London neighborhoods - The most important districts of London | Erasmus blog London, United Kingdom

London neighborhoods - The most important districts of London

  1. Before Arriving in London
  2. How to get to London - Getting to London by plane, train, bus or car
  3. Public Transport in London - Getting around London
  4. Cost of Living in London
  5. Save Money in London - Tips for Living in London on a Student Budget
  6. London neighborhoods - The most important districts of London
  7. London Nightlife - A guide to nightclubs and going out in London
  8. Where to eat in London - British Cuisine and British Gastronomy Restaurants
  9. Top London Attractions - The best things to do in London (1st part)
  10. Top London Attractions - The best things to do in London (2nd part)
  11. Top London Attractions - The best things to do in London (3rd part)
  12. Top London Attractions - The best things to do in London (4th part)
  13. Day Trips from London - Places to visit and excursions around London
  14. Festivals in London - Festivities and celebrations calendar
  15. London in 3 days - What to see in London in 3 days

London is split into 33 boroughs (which are like big areas) including Greater London and which also include 4 separate UNESCO heritage sites! There are some boroughs which are more important than others so to help you figure out which boroughs are the most interesting, I’m going to make a list (yes, another one) of what the worthwhile things some of the more famous boroughs have to offer.

N. B. : As well as the UNESCO sites, there are also “blue plaques” which signify a link between a place and a notable famous person who once stayed/lived there.

Westminster

If you thrive in a bustling environment then Westminster is the place for you. The governmental buildings in the area make it stand out as one of the most important areas of London and thanks to Buckingham Palace and a collection of royal parks in the area, there’s also an air of royalty and regalness which goes hand in hand with the name ‘Westminster’.

It’s not exactly synonymous with adventure or uniqueness as it’s home to the majority of government buildings in London, but it is however an area that is drenched in history and each building has its own story. Places like Buckingham Palace bring a touch of regalness to the area, whilst there are parks in the area which break up the thick cluster of governmental and important buildings, such as the Houses of Parliament.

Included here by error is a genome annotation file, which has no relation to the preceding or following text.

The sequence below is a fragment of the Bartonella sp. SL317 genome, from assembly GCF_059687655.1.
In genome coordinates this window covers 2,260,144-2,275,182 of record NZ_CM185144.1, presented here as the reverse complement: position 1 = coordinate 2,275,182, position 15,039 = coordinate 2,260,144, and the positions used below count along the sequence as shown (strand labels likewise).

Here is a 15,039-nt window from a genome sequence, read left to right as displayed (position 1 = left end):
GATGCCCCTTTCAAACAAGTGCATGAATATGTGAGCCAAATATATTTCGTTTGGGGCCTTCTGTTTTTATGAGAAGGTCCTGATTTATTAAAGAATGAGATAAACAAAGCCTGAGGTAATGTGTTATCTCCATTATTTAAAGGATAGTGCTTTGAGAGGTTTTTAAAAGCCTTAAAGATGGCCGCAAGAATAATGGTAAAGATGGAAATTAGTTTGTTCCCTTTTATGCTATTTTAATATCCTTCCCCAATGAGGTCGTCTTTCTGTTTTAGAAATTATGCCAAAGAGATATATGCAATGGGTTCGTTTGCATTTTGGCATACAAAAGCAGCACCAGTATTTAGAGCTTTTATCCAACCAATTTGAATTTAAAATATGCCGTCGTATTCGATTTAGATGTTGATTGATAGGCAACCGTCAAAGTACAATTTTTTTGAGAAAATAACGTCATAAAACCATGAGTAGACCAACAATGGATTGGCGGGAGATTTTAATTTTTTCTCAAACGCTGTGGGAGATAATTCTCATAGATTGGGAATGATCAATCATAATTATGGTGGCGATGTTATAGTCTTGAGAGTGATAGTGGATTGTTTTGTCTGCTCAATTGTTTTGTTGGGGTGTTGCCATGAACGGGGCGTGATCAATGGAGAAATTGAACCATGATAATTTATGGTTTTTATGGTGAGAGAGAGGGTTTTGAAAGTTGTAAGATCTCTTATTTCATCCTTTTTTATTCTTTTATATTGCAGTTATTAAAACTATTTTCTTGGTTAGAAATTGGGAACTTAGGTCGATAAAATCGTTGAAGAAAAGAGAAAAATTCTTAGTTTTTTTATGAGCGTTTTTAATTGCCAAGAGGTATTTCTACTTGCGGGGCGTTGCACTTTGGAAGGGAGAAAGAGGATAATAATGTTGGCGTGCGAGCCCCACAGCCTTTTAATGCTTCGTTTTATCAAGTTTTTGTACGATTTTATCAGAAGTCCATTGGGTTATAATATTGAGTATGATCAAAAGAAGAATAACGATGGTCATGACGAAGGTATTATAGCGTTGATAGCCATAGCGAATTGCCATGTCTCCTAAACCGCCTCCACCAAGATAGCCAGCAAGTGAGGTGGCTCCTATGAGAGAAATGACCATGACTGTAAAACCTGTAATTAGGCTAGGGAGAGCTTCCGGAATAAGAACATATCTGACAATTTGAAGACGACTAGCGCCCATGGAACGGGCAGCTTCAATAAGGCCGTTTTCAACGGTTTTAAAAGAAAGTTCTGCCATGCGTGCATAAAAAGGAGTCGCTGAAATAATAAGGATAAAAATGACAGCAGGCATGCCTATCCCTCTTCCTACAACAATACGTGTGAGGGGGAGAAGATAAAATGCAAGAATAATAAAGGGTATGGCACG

Centre of the UK government and home to the University of Westminster and London King’s College Strand Campus as well as the London School of Economics (LSE), Westminster is a very important district and has one of the highest concentrations of visitor attractions and historic landmarks, as well as the Palace of Westminster (Houses of Parliament) which is one of the 4 UNESCO world heritage sites. Buckingham Palace is a short stroll away from Trafalgar Square, the Tate Museum and Nelson’s Column also in the area.

As fascinating as the architecture is, mother nature also plays a big part in this district with St James’ Park (arguably one of the loveliest), the expansive Green Park and the tree-lined pathways which boast the talents of London’s gardeners.

Just outside of the attractions, there are quiet residential areas, gorgeous outside spaces and old pubs which give a more subdued feel to this globally powerful London district.

Camden

For lovers of all things arty, alternative and cultural, Camden is the place for you. It’s full of life during the day in Camden Market which is buzzing with shoppers seeking something different and fragrant smelling world-cuisine food stalls which really grab your attention, yet there is still a welcome touch of tranquillity brought to the area by the canal which meanders past the market minding its own business. A similar feeling of liveliness and festivity comes alive at night in the alternative bars and pubs as well as in live music venues.